Uniforms and Symbols
Dress: JC Penney
Blazer: NY & Co.
Like the outfit? See more details here!
I spent some time with a friend and her military buddies this past weekend, and they started talking about the new uniform requirements for new members in the squadron. This conversation, combined with discussions about power and influence during my Organizational Behavior classes, made me think about how clothes help you be “in” the group.
The military members commented that there wasn’t much to be exicted about when they first joined a squardron, but they were really excited to wear the orange shirt. To them, the orange shirt signified that they were part of the squadron, and everyone knew what an orange shirt meant. I feel this way about my badge to enter the building, particularly when I’m out in the world. People may not know my role in the company, but when they see that badge during the workday, they know I’m employed at a place that is doing something important enough to identify and screen outsiders. It makes me feel important to wear my badge, and makes me feel like I’m part of something special.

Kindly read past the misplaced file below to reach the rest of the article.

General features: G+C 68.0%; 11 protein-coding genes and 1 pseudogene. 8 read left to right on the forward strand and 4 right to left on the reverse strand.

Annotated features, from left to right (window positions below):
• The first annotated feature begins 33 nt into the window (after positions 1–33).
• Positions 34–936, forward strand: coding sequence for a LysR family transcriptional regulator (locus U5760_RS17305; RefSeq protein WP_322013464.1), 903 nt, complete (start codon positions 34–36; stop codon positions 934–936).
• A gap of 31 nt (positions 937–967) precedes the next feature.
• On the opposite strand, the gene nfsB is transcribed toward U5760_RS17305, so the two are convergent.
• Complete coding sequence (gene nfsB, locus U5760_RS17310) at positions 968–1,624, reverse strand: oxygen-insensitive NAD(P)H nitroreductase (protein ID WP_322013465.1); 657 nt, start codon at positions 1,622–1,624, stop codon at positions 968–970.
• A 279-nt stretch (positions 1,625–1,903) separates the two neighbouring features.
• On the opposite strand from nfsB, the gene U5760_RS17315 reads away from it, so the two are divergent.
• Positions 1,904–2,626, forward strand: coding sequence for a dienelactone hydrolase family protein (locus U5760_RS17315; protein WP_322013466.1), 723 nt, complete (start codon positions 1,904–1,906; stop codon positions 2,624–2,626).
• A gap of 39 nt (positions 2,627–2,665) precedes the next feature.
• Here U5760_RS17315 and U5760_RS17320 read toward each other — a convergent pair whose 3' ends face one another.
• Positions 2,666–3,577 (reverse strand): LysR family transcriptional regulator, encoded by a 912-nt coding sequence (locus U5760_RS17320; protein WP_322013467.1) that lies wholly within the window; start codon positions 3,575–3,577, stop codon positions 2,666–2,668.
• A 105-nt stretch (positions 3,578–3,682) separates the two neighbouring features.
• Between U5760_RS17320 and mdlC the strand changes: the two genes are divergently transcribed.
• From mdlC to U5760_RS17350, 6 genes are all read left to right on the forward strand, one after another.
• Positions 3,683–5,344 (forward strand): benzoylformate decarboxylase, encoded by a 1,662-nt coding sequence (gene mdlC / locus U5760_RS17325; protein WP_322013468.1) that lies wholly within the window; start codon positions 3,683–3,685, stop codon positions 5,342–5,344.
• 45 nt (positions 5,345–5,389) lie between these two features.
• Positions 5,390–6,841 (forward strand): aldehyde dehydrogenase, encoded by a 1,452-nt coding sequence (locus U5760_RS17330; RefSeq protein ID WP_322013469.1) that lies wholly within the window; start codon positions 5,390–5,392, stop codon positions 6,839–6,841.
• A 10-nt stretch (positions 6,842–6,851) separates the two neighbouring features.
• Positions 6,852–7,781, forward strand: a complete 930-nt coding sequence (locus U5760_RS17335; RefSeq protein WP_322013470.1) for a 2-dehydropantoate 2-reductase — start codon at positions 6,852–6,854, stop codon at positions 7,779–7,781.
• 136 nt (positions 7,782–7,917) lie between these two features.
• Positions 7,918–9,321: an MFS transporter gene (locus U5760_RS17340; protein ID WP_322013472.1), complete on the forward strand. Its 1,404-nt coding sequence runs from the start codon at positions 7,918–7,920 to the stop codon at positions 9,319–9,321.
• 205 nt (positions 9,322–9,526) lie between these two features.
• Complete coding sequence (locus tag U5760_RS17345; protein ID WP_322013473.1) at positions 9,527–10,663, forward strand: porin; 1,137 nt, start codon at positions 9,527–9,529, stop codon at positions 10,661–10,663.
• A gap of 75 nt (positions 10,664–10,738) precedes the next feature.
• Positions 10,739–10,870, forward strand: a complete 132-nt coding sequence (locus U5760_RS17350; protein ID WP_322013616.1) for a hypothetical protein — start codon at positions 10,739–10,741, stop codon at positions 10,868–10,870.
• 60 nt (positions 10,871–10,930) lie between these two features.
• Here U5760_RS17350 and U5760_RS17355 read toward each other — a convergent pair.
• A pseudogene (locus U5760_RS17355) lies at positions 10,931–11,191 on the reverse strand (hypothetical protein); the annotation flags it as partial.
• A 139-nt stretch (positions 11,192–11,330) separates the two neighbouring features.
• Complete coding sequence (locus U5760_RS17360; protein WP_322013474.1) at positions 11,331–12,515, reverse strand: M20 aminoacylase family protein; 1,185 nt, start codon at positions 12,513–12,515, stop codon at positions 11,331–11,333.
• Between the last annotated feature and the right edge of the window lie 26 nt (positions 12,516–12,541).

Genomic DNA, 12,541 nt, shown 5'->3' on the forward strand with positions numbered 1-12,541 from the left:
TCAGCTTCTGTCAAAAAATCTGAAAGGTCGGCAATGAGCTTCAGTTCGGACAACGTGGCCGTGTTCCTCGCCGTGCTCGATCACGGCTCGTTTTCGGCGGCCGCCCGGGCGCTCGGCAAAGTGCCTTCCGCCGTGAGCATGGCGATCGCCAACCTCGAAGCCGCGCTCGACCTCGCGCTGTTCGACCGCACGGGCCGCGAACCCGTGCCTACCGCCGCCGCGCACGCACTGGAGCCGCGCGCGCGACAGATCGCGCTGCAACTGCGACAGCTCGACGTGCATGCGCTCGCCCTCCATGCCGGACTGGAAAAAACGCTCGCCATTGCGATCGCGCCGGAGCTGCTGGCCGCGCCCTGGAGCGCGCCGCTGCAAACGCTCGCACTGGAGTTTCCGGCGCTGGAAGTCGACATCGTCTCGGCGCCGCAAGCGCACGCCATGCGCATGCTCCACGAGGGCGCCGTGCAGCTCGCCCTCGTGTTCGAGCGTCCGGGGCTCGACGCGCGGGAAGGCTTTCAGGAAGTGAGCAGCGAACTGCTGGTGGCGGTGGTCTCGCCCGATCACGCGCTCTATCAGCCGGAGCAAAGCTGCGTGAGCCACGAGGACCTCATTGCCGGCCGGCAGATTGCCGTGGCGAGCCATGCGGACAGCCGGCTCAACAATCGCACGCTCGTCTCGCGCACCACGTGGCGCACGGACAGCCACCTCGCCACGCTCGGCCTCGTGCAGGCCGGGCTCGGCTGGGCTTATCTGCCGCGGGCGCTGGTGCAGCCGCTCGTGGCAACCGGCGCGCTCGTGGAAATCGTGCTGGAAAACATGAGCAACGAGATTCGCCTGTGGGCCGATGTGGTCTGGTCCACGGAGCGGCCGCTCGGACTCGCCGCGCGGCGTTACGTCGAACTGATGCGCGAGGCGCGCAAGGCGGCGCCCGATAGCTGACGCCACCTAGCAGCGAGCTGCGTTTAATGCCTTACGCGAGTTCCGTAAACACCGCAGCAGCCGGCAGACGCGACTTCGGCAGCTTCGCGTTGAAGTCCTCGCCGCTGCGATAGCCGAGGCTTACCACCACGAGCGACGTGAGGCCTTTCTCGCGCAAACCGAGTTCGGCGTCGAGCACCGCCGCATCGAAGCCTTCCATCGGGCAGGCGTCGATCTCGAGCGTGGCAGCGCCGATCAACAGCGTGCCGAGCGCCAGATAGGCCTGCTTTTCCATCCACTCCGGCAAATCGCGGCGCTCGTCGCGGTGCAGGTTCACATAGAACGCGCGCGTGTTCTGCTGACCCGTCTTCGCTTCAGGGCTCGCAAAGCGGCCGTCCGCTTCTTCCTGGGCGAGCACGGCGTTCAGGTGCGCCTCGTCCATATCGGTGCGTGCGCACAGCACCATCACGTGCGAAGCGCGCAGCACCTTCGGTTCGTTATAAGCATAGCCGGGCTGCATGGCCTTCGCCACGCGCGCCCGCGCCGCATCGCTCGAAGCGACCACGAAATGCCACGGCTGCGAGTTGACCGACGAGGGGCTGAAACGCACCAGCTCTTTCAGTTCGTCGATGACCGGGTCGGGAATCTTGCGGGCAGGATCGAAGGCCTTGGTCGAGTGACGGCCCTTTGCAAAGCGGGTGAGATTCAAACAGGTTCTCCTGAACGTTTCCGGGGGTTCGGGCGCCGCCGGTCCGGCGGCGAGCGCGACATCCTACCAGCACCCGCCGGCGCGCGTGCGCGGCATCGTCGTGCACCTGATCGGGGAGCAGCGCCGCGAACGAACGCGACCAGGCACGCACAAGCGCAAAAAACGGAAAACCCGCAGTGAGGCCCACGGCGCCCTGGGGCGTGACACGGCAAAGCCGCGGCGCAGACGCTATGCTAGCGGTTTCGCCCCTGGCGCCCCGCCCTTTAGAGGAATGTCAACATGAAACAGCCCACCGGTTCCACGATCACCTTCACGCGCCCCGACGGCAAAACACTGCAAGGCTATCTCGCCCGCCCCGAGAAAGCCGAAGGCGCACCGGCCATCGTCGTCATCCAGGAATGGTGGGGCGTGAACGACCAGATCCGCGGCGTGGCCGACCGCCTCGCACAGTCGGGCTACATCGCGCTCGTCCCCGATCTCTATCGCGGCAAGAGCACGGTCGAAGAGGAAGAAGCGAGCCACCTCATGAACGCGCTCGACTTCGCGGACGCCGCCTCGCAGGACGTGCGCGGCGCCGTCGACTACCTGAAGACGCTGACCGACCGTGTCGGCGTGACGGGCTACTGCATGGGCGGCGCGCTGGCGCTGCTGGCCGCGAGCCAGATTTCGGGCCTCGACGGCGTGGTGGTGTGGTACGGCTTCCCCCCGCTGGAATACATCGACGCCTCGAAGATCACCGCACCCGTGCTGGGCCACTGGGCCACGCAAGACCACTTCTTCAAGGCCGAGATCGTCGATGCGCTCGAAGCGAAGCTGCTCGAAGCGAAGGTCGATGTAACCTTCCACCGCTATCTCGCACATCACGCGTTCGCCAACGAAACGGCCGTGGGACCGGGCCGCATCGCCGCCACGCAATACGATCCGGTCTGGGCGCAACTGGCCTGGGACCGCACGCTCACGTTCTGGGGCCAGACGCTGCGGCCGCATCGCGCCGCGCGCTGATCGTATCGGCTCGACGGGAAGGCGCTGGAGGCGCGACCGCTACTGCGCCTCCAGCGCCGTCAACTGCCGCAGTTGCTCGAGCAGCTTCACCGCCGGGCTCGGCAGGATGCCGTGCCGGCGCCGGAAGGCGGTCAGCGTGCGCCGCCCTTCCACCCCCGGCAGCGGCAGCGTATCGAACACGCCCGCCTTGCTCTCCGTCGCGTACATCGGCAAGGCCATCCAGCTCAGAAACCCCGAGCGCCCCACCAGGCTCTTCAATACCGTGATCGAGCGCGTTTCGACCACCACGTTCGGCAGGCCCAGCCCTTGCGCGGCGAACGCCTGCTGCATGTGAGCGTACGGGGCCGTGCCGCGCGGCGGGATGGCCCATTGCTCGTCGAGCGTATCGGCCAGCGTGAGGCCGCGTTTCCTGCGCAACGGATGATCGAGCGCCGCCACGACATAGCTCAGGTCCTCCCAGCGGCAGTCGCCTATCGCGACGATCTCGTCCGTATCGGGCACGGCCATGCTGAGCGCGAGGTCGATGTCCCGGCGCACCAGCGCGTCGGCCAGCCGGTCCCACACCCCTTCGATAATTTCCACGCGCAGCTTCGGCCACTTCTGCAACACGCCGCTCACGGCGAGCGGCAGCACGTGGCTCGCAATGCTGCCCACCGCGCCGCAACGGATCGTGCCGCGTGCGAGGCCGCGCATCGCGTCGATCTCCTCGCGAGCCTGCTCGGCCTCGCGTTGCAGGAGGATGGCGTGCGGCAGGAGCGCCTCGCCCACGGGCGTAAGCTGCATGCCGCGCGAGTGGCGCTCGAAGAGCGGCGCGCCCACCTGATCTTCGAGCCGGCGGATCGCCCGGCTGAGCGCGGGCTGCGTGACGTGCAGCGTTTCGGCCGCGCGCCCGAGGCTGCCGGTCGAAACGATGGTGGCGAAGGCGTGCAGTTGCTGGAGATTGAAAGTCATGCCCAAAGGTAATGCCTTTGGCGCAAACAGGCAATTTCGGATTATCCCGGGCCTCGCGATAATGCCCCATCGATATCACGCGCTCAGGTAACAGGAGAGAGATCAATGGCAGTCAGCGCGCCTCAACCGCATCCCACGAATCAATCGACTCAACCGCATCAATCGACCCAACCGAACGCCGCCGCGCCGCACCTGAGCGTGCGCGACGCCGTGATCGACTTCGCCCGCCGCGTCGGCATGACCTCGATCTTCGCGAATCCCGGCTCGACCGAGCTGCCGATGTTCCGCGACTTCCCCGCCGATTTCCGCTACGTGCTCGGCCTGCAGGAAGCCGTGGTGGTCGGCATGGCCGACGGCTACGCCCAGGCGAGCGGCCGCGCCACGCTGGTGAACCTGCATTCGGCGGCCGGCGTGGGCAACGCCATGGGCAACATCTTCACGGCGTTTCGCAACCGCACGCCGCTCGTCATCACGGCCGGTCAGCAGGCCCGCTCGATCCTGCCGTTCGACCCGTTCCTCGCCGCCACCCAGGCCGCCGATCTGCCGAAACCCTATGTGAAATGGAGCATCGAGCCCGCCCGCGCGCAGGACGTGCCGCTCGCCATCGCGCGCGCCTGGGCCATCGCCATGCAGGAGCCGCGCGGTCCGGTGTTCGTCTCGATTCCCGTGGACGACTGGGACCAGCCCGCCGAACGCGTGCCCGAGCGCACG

Having something to make your employees feel “in” is a huge motivator, and contributors to overall work satisfaction. And, it can be something as simple as a company shirt! We talk a lot about group dynamics in my OB classes, and the fact that feeling “out” makes people look for other opportunities. Companies need to make their employees feel like they belong, like they’re valued, and like they have some skin in the game. I know some people dislike dress codes, but I think having a high standard of dress or uniform makes people feel like the company cares. It also demonstrates to customers that you care about all the details of professionalism, not just selling your product. What uniforms or symbols make you feel like part of the team? Like the outfit? See more details here!